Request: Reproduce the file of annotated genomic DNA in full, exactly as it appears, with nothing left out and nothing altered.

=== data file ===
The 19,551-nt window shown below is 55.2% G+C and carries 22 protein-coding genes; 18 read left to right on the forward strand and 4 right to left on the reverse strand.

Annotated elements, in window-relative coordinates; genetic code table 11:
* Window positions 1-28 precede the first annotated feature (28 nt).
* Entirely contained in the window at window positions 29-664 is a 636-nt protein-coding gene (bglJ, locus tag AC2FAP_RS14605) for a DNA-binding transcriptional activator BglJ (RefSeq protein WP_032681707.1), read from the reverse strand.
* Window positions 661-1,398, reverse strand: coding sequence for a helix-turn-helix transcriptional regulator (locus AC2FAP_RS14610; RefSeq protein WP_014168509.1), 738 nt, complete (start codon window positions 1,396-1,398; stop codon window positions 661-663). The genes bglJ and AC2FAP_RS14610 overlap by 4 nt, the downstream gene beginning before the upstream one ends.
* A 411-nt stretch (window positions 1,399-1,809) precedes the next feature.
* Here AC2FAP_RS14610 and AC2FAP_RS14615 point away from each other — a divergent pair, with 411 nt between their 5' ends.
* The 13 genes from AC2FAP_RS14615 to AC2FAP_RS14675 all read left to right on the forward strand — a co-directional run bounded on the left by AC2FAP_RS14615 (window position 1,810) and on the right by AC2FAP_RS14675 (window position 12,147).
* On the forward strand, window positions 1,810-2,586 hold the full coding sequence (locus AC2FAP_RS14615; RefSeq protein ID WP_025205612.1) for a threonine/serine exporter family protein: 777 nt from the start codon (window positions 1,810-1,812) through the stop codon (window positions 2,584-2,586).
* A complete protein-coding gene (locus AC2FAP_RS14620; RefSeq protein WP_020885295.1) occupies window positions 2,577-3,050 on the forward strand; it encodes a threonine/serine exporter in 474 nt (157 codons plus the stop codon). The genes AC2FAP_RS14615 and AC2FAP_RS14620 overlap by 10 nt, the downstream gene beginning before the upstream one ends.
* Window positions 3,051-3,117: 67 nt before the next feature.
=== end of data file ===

The 19,551-nt window shown below is 55.2% G+C and carries 22 protein-coding genes; 18 read left to right on the forward strand and 4 right to left on the reverse strand.

Annotated elements, in window-relative coordinates; genetic code table 11:
* Window positions 1-28 precede the first annotated feature (28 nt).
* Entirely contained in the window at window positions 29-664 is a 636-nt protein-coding gene (bglJ, locus tag AC2FAP_RS14605) for a DNA-binding transcriptional activator BglJ (RefSeq protein WP_032681707.1), read from the reverse strand.
* Window positions 661-1,398, reverse strand: coding sequence for a helix-turn-helix transcriptional regulator (locus AC2FAP_RS14610; RefSeq protein WP_014168509.1), 738 nt, complete (start codon window positions 1,396-1,398; stop codon window positions 661-663). The genes bglJ and AC2FAP_RS14610 overlap by 4 nt, the downstream gene beginning before the upstream one ends.
* A 411-nt stretch (window positions 1,399-1,809) precedes the next feature.
* Here AC2FAP_RS14610 and AC2FAP_RS14615 point away from each other — a divergent pair, with 411 nt between their 5' ends.
* The 13 genes from AC2FAP_RS14615 to AC2FAP_RS14675 all read left to right on the forward strand — a co-directional run bounded on the left by AC2FAP_RS14615 (window position 1,810) and on the right by AC2FAP_RS14675 (window position 12,147).
* On the forward strand, window positions 1,810-2,586 hold the full coding sequence (locus AC2FAP_RS14615; RefSeq protein ID WP_025205612.1) for a threonine/serine exporter family protein: 777 nt from the start codon (window positions 1,810-1,812) through the stop codon (window positions 2,584-2,586).
* A complete protein-coding gene (locus AC2FAP_RS14620; RefSeq protein WP_020885295.1) occupies window positions 2,577-3,050 on the forward strand; it encodes a threonine/serine exporter in 474 nt (157 codons plus the stop codon). The genes AC2FAP_RS14615 and AC2FAP_RS14620 overlap by 10 nt, the downstream gene beginning before the upstream one ends.
* Window positions 3,051-3,117: 67 nt before the next feature.